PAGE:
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Pride parade

From Academic Kids

Baton twirlers perform in the 2002 Divers/Cité pride parade in downtown Montreal
Baton twirlers perform in the 2002 Divers/Cité pride parade in downtown Montreal

A pride parade is part of a festival or ceremony held by the LGBT community of a city to commemorate the struggle for gay liberation, gay rights, and Lesbian and Gay pride.

The gay community of a city will typically present an annual parade, sometimes in the context of a longer celebration including performances, dances, street parties, and the like. Most gay pride parades take place in the summer, particularly in June, to commemorate the Stonewall riots.

Pride parades evolved from protest marches held by gay people to fight for their rights. Many parades still have this political or activist character (Pride March), especially in less gay-positive settings. However, in more gay-positive cities, the parades take on a festive or even Mardi Gras-like character. Large parades often involve floats, dancers, drag queens, and amplified music; but, even such celebratory parades usually include political and educational contingents, such as local politicians and marching groups from gay and queer institutions of various kinds. Other typical parade participants include local gay-friendly churches such as Metropolitan Community Churches and Unitarian Universalist Churches, PFLAG (Parents and Friends of Lesbians and Gays), and the gay employee associations from large businesses.

Even the most festive parades often offer some aspect dedicated to remembering victims of AIDS. Some particularly important pride parades are funded by governments and corporate sponsors, and promoted as major tourist attractions for the cities that host them. In some countries, some pride parades are now also called Pride Festivals. Some of these festivals provide a carnival-like atmosphere in a nearby park or city-provided closed-off street, with information booths, music concerts, barbecues, beer stands, contests, sports, and games.

Historically these events were named Gay but have evolved over the years. First to Lesbian and Gay then to today's Lesbian, Gay, Bisexual and Transgender (LGBT). Some of these changes met with initial resistance in their own communities.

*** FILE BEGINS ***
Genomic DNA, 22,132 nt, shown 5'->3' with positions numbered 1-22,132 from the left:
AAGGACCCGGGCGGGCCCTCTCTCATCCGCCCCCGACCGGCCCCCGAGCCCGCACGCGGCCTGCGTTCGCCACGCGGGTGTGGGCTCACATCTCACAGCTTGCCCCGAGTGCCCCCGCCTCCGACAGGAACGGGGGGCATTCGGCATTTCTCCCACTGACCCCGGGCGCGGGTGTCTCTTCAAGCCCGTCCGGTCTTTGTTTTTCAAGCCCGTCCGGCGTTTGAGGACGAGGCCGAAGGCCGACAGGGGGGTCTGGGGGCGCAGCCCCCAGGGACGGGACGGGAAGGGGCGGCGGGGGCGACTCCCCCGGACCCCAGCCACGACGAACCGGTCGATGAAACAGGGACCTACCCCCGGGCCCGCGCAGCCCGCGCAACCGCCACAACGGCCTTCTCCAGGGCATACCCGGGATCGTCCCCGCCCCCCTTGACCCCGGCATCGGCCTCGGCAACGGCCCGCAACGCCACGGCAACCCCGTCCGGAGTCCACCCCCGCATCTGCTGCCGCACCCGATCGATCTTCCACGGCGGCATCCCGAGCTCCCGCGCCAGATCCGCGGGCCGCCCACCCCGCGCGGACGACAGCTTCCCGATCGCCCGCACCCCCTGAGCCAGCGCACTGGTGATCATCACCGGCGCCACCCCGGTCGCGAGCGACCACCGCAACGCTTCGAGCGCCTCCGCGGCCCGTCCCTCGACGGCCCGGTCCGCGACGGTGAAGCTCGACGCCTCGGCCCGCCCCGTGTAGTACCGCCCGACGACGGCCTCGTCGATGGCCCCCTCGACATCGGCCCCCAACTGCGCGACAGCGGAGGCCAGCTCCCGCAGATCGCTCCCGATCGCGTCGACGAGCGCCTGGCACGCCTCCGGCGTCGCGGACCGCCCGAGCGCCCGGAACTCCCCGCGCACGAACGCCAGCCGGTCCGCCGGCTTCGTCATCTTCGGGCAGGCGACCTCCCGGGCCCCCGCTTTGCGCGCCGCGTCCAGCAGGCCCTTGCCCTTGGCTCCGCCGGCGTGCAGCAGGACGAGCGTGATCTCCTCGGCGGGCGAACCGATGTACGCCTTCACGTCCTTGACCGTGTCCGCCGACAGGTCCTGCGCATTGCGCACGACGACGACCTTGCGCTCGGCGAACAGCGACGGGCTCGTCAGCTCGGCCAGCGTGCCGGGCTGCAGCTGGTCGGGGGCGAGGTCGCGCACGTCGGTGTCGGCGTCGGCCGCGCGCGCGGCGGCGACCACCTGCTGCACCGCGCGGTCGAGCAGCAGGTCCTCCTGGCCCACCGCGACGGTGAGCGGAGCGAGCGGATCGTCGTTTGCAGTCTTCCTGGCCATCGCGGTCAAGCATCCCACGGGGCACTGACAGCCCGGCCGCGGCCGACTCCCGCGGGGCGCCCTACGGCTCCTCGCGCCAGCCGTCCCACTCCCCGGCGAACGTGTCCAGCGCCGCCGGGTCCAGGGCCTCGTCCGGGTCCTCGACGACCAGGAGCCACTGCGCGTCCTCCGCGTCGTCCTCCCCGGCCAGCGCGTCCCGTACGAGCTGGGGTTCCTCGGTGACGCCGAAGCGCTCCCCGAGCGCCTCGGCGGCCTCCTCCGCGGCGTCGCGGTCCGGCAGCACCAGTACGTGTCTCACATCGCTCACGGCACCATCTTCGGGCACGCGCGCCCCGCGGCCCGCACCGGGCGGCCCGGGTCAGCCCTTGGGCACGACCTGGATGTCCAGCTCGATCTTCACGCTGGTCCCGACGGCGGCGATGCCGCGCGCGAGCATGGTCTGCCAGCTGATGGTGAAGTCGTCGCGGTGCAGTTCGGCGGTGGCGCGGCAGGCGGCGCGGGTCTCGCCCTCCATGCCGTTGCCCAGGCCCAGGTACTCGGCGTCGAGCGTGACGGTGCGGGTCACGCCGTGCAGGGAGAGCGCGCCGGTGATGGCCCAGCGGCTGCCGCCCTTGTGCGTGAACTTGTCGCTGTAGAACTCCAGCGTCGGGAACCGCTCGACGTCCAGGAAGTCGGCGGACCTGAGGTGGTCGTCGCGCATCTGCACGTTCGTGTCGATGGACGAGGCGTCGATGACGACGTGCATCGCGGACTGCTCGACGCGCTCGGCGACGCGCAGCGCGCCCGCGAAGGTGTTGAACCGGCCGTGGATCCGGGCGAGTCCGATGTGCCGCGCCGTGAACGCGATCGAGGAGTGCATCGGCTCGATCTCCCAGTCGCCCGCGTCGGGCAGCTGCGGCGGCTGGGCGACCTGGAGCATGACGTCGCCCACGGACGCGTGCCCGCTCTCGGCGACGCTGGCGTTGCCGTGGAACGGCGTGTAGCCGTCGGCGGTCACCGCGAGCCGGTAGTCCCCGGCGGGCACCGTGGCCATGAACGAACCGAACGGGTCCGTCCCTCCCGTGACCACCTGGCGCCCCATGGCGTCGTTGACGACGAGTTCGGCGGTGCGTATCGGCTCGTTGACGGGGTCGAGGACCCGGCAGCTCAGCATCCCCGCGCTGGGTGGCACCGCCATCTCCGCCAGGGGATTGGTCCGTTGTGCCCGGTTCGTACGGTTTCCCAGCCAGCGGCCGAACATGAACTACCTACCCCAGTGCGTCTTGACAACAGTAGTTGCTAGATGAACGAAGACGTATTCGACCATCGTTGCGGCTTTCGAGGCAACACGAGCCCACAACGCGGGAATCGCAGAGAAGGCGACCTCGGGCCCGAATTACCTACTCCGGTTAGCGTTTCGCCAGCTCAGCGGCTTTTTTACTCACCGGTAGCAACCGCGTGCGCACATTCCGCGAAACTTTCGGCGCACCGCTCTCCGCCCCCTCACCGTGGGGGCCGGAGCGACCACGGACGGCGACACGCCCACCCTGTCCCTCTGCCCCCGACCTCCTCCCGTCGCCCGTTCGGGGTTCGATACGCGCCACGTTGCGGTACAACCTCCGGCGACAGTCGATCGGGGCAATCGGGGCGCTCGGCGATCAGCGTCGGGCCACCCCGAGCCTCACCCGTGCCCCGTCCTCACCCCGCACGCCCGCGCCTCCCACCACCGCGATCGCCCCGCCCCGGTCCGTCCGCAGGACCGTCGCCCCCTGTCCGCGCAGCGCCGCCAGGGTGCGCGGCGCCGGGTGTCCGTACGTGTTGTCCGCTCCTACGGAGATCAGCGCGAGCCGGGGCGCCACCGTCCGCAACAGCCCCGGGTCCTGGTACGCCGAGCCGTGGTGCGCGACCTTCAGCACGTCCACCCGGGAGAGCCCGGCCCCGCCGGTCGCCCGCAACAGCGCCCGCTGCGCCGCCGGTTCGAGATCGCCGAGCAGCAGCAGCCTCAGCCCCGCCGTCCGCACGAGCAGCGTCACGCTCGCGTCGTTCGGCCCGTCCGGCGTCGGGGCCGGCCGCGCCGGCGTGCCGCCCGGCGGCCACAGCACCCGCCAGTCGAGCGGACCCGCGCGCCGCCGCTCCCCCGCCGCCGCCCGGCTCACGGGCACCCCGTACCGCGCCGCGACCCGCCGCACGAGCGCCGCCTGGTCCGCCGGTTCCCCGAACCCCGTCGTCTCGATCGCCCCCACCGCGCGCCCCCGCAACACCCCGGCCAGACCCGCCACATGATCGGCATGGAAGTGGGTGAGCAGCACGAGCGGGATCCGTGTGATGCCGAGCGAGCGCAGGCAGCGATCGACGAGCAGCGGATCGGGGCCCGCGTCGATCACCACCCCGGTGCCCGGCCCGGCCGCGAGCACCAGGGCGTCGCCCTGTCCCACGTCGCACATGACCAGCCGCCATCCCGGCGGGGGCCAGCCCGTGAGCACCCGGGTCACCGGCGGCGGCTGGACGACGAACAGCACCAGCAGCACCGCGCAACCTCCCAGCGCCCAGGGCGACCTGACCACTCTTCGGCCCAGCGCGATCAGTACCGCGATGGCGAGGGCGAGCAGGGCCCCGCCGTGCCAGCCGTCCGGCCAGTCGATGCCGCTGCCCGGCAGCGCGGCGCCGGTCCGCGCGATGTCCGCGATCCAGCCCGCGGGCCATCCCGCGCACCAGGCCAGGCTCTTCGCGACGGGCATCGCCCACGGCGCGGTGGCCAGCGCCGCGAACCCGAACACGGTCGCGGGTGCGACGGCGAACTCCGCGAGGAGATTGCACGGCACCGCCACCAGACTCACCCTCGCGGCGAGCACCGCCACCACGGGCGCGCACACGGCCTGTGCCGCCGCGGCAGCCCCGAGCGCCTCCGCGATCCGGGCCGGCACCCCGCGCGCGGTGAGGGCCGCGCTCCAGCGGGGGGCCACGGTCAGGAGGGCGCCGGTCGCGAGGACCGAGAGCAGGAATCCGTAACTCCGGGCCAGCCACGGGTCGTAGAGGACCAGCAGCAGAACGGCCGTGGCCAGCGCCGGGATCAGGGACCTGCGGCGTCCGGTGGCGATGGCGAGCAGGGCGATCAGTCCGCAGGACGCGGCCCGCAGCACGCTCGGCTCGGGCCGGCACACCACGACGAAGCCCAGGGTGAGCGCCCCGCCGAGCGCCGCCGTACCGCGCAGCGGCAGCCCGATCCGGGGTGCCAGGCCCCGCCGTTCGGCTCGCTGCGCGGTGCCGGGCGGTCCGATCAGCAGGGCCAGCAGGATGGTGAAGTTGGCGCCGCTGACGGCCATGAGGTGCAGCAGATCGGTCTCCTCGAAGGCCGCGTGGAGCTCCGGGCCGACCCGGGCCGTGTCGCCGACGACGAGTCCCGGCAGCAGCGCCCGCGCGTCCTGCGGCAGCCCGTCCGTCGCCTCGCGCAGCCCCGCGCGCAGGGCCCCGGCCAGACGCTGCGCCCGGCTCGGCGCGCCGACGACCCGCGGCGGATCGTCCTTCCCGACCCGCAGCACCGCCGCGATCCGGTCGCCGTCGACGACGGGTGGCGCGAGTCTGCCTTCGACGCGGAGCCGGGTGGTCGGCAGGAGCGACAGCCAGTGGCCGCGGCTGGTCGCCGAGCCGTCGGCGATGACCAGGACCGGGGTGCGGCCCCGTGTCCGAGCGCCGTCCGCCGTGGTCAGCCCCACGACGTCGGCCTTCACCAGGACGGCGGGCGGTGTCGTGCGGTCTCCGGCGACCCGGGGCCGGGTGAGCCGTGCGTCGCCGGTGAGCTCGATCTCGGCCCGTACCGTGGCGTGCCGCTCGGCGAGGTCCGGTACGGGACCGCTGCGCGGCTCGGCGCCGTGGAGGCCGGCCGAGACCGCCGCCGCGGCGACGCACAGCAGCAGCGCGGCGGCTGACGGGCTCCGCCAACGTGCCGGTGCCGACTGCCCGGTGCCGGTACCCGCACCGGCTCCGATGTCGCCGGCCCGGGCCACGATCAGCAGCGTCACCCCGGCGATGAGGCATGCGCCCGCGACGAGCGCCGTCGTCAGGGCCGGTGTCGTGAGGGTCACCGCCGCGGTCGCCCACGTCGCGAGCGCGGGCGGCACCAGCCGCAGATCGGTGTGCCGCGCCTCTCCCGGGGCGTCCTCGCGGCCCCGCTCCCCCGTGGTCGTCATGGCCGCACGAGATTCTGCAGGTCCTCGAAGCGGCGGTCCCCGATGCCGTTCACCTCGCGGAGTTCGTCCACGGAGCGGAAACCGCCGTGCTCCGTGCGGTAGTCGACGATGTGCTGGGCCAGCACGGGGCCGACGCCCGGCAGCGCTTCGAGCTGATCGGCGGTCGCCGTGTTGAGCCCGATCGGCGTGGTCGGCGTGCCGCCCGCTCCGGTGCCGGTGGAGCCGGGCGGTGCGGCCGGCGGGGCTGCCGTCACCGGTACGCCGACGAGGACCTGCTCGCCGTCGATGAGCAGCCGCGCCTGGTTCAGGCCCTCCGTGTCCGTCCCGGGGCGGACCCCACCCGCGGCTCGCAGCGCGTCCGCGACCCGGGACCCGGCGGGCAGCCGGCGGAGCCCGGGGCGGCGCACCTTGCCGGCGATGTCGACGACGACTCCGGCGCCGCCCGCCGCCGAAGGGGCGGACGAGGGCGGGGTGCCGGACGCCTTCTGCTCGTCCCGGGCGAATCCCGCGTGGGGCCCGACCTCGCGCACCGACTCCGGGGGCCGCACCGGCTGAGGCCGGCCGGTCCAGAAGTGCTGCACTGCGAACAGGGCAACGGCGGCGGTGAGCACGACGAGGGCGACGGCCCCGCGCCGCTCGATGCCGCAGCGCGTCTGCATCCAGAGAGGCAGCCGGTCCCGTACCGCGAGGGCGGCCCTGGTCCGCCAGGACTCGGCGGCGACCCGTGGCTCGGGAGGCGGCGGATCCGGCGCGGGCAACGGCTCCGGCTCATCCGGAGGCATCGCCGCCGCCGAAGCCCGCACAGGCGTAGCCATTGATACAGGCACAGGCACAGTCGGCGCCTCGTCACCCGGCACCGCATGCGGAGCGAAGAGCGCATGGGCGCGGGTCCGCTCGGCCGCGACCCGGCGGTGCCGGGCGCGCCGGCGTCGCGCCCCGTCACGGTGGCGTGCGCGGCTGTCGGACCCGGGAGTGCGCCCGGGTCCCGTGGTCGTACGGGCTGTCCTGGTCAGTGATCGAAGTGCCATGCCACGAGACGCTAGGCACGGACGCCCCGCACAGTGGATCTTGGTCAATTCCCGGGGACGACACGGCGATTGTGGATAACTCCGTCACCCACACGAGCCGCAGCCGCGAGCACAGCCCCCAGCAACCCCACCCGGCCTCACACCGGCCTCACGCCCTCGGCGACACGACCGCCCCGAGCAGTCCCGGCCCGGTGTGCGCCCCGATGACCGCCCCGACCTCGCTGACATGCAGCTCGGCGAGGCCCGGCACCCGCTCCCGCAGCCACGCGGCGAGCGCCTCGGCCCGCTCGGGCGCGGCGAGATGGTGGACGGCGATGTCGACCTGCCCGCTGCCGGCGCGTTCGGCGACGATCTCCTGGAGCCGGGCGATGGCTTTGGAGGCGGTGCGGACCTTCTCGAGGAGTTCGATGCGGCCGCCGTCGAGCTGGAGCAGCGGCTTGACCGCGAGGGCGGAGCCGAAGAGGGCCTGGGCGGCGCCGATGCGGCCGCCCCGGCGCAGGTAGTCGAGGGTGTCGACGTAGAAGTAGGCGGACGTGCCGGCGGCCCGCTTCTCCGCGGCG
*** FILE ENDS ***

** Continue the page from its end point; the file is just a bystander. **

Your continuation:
A portion of homosexuals and non-homosexuals regard pride parades, especially those of a more festive character, as vulgar flaunting of sexual orientation, charging them with an undue emphasis on sex and bizarre behaviour which they see as detrimental to the cause of gay rights. Others criticize this position, seeing it as pandering to homophobia, and arguing that heterosexuality takes centre stage the other 364 days of the year and that pride parades promote visibility and discussion of gay and lesbian issues. Most argue that such parades are carnivals and that they should be taken as such rather than as representative of everyday life for someone who happens to be gay.

Cities particularly noted for their pride parades include Toronto (Gay Pride Week), New York, San Francisco, West Hollywood, Houston, Montreal (Divers/Cit), London, So Paulo (Parada do Orgulho GLBT de So Paulo), Amsterdam, Vancouver, Berlin (Christopher Street Day), Salt Lake City (Utah Pride Festival), Sydney (see Sydney Gay and Lesbian Mardi Gras) and Tokyo.

In the Netherlands the day is called Roze Zaterdag (Pink Saturday).


See also: Gay pride Queer culturede:Christopher Street Day fr:Gaypride zh:骄傲游行

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